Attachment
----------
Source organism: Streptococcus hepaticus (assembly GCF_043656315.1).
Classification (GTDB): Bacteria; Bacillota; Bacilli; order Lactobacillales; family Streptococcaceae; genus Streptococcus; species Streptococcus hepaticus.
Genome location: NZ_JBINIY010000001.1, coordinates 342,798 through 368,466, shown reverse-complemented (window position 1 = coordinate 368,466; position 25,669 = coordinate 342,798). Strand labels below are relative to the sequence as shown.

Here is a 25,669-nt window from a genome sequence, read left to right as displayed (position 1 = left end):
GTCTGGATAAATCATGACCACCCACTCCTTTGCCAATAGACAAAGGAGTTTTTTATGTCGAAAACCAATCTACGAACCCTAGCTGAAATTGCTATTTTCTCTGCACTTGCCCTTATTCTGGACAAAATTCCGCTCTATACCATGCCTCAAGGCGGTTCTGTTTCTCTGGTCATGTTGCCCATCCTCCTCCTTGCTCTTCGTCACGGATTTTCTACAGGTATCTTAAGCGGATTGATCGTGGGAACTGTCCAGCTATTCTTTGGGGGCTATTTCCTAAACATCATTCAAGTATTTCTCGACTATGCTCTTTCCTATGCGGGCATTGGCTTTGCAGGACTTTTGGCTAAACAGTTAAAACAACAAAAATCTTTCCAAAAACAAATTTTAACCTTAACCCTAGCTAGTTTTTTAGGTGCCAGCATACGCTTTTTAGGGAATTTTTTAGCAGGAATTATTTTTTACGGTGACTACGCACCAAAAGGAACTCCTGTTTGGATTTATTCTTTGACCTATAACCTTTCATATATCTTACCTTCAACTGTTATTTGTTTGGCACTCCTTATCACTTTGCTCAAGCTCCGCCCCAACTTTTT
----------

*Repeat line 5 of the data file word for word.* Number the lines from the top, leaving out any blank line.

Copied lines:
GTCTGGATAAATCATGACCACCCACTCCTTTGCCAATAGACAAAGGAGTTTTTTATGTCGAAAACCAATCTACGAACCCTAGCTGAAATTGCTATTTTCTCTGCACTTGCCCTTATTCTGGACAAAATTCCGCTCTATACCATGCCTCAAGGCGGTTCTGTTTCTCTGGTCATGTTGCCCATCCTCCTCCTTGCTCTTCGTCACGGATTTTCTACAGGTATCTTAAGCGGATTGATCGTGGGAACTGTCCAGCTATTCTTTGGGGGCTATTTCCTAAACATCATTCAAGTATTTCTCGACTATGCTCTTTCCTATGCGGGCATTGGCTTTGCAGGACTTTTGGCTAAACAGTTAAAACAACAAAAATCTTTCCAAAAACAAATTTTAACCTTAACCCTAGCTAGTTTTTTAGGTGCCAGCATACGCTTTTTAGGGAATTTTTTAGCAGGAATTATTTTTTACGGTGACTACGCACCAAAAGGAACTCCTGTTTGGATTTATTCTTTGACCTATAACCTTTCATATATCTTACCTTCAACTGTTATTTGTTTGGCACTCCTTATCACTTTGCTCAAGCTCCGCCCCAACTTTTT